Let existing studio apartment owners extend their leases and allow third-timers to buy flats under the Housing Board's upcoming Two-Room Flexi scheme.
These were some of the recommendations made by property analysts and residents, as public consultation on the new scheme continues.
The programme, which merges the current two-room and studio apartment schemes, will allow applicants aged 55 and above to apply for two-room flats with shorter leases of between 15 years and 45 years.
Under the scheme, to be launched next month, these shorter leases will come in five-year increments. Buyers must choose a lease that will last them and their spouses until they are at least 95 years old.
But owners of studio apartments, which currently have only a fixed 30-year lease, might feel left out, said experts. "It would be good to give them the option of extending their leases, especially since their flats can last more than 30 years," said ERA Realty key executive officer Eugene Lim.
Associate Professor Sing Tien Foo, deputy head of the real estate department at the National University of Singapore, said permitting such a "top-up" would also "minimise unnecessary transaction costs" because residents looking for a longer lease might sell their studio flats and buy one under the Two-Room Flexi scheme instead.
But real estate firm DTZ research head Lee Nai Jia said demand for the new scheme is still untested. "They should roll out the new scheme first, and consider allowing lease 'top-ups' once it's stabilised."
Experts also suggested that third-time buyers of government-subsidised flats be allowed to buy a flat under the new scheme.
Currently, those who have bought two subsidised HDB flats are allowed to apply for studio apartments but not two-room flats.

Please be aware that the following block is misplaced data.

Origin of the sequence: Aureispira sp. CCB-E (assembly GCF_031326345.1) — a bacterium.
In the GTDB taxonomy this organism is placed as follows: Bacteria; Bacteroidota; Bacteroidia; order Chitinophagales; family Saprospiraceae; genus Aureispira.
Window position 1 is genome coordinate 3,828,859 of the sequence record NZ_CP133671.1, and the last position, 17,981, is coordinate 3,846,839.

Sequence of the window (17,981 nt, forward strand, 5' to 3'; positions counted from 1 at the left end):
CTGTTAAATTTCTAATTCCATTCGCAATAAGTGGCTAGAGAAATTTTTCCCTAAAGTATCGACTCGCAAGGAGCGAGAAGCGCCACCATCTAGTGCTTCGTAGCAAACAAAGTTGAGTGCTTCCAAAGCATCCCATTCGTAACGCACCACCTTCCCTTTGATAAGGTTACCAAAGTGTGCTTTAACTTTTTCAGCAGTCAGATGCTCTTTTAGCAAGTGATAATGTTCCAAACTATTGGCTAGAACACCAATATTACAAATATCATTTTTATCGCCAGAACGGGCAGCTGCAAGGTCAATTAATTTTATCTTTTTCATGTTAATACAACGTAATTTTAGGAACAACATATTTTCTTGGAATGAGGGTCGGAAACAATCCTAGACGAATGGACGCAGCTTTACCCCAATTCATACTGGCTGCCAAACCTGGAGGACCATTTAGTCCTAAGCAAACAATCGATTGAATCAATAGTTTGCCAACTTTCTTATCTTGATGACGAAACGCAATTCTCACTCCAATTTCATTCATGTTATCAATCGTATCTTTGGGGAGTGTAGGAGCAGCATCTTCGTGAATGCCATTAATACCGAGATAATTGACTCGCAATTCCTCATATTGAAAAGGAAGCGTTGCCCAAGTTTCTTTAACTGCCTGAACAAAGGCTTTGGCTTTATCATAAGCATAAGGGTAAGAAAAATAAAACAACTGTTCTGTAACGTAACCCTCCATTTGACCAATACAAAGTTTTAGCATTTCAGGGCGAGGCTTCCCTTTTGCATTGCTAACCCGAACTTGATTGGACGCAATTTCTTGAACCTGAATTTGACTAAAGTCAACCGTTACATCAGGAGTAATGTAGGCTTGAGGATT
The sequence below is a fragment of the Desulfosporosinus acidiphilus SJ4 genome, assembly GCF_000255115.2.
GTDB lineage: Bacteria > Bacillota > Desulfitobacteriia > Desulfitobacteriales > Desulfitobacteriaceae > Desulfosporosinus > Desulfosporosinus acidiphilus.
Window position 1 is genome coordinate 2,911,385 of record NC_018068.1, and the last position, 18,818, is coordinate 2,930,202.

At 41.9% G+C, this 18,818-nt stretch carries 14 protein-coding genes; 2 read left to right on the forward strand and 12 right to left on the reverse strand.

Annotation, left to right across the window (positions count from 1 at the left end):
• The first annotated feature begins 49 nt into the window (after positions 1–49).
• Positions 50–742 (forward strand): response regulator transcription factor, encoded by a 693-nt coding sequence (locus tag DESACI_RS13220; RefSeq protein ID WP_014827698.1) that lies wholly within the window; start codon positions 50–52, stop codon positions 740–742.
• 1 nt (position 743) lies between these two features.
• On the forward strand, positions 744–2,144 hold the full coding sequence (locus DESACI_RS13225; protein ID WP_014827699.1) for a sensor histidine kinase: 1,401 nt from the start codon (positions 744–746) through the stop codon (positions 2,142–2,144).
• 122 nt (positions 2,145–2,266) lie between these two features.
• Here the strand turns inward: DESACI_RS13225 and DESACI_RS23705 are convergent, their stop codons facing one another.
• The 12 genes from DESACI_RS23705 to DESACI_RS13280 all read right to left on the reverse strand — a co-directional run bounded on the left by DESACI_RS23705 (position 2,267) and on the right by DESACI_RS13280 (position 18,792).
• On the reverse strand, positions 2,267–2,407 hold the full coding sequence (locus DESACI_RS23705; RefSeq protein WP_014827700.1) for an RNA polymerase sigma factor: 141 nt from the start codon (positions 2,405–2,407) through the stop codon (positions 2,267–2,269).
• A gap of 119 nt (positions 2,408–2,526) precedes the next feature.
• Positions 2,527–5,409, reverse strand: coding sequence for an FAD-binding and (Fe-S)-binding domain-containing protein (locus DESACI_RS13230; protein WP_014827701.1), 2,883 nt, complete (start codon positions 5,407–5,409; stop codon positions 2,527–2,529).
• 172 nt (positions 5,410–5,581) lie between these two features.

"Under the new scheme, two-time buyers should be given a third bite of the cherry," said Mr Nicholas Mak, research head for SLP International Property Consultants. "I'm in favour of helping the low-income elderly, some of whom have already had two bites."
To prevent abuse by those who do not need such flats, he suggested imposing a higher resale levy, or subjecting buyers to means testing.
Prof Sing said: "As long as a resale levy is imposed, abuse may not be an issue. But we should prioritise their needs over how many times they have bought a flat."
Mr Donald Yeo, head of agency and training at real estate firm DWG, said buyers should also be given the option of whether the new flats come furnished. Studio apartments now come with furnishings such as built-in wardrobes, and have elder-friendly features such as support bars.
And unlike two-room flats, studio apartments are not allowed to be sold on the open market, and must be returned to the HDB when the owners give them up. Most experts said they hope the new scheme will impose this same restriction on the flats with shorter leases.
"Otherwise, it will complicate and confuse the resale market," said ERA's Mr Lim. "For all practical reasons, there also won't be a market for flats with such short leases."
But Mr Mak said putting these flats up for resale has its benefits. "You're using taxpayers' money to buy back the flat. And some will never be perfectly happy with what the HDB offers them. So, it might be better to leave it to market forces."
Coffee shop assistant Lim Ah Keng, 69, hopes to get a two-room flat under the new scheme with his 67-year-old wife. The couple, who live in an Ang Mo Kio four-room flat, will probably opt for a 30-year lease, he said. "It's just right as we are still healthy. Twenty years would be too short."
Retiree Lim Chin Huat, 67, who is single but has a girlfriend, also plans to apply for a two-room flat with a 30-year lease.
He said: "A shorter lease would mean more savings for my retirement, so why not? But I hope they allow us to sell it on the market. If I do get married to my girlfriend, I can move to another flat with her."